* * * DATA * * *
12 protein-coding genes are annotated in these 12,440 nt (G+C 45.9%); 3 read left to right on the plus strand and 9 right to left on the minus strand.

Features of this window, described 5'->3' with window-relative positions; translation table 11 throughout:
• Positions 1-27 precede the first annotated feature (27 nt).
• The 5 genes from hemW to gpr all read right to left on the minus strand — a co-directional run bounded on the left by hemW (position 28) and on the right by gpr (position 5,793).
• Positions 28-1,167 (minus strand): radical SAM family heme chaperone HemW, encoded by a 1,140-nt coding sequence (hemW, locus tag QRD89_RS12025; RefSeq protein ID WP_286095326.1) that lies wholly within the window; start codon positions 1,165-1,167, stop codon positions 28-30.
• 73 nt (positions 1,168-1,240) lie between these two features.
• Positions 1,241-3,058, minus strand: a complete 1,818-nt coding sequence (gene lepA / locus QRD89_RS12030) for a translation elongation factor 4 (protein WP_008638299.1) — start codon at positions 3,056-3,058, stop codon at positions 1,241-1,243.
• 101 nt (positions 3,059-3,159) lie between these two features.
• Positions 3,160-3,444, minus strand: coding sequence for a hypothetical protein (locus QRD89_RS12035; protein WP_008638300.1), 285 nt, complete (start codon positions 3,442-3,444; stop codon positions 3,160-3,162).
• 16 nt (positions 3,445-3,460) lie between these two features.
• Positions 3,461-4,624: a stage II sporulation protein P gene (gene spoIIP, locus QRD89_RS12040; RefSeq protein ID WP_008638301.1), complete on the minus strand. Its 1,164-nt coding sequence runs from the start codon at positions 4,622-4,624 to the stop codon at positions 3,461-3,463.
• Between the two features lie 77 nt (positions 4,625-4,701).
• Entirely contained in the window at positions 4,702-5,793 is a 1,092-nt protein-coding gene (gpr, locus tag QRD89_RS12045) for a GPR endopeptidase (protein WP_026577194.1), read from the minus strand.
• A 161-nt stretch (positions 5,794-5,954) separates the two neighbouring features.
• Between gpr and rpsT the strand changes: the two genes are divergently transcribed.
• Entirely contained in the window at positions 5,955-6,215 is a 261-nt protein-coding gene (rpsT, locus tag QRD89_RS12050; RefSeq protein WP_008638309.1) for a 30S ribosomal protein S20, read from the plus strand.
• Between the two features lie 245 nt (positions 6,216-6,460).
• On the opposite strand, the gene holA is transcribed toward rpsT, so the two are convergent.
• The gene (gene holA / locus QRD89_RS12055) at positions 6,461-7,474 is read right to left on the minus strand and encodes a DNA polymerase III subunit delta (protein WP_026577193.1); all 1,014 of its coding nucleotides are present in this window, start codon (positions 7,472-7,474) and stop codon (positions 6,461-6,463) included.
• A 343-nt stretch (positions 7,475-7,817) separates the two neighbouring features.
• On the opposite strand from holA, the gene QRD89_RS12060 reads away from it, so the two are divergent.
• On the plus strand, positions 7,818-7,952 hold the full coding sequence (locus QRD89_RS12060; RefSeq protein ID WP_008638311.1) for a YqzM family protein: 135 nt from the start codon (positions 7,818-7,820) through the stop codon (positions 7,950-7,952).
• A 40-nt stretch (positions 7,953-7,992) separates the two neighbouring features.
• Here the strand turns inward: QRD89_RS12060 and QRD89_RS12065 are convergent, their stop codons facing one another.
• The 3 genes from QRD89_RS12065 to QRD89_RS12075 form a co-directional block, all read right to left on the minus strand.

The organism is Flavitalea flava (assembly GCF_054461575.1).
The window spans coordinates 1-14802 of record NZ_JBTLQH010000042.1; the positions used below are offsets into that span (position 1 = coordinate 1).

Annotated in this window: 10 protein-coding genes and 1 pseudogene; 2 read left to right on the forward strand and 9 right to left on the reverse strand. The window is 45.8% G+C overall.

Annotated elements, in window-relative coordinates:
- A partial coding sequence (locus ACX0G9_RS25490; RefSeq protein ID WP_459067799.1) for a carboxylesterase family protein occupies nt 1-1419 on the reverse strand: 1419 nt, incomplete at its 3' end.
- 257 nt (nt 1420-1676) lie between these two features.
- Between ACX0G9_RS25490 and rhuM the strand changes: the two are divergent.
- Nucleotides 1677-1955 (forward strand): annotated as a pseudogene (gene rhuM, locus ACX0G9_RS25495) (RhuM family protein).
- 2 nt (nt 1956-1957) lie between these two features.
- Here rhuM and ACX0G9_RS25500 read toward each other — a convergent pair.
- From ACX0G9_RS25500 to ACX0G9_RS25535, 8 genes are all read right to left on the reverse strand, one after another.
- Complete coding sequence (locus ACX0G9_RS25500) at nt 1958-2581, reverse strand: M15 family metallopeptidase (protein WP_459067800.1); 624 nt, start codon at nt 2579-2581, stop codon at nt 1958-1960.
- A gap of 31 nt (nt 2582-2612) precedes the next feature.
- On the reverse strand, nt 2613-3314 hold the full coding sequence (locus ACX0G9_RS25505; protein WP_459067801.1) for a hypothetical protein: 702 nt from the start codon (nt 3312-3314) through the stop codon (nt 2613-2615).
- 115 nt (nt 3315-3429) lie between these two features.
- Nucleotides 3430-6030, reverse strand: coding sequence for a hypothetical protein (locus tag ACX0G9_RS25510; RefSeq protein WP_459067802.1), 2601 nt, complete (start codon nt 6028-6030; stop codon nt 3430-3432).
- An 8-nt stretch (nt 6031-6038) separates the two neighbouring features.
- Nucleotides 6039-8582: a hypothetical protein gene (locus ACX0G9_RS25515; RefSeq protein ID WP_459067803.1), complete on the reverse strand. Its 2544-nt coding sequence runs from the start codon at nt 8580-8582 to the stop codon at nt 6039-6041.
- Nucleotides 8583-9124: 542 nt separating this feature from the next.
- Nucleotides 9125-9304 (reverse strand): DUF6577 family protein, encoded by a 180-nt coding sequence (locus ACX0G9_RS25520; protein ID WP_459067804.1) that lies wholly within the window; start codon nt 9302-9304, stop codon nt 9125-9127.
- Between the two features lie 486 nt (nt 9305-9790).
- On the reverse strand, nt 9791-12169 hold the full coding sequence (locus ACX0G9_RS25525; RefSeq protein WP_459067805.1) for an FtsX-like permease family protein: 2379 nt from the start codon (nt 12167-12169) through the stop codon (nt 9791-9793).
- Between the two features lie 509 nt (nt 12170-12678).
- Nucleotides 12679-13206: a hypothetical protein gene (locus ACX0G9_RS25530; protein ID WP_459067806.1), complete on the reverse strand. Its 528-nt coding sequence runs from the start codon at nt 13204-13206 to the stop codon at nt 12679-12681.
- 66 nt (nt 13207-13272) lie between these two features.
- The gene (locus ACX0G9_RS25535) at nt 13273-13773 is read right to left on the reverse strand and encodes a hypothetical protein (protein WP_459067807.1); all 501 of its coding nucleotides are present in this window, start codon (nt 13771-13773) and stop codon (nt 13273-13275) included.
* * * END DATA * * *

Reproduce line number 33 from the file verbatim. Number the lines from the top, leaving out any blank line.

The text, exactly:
- Nucleotides 1677-1955 (forward strand): annotated as a pseudogene (gene rhuM, locus ACX0G9_RS25495) (RhuM family protein).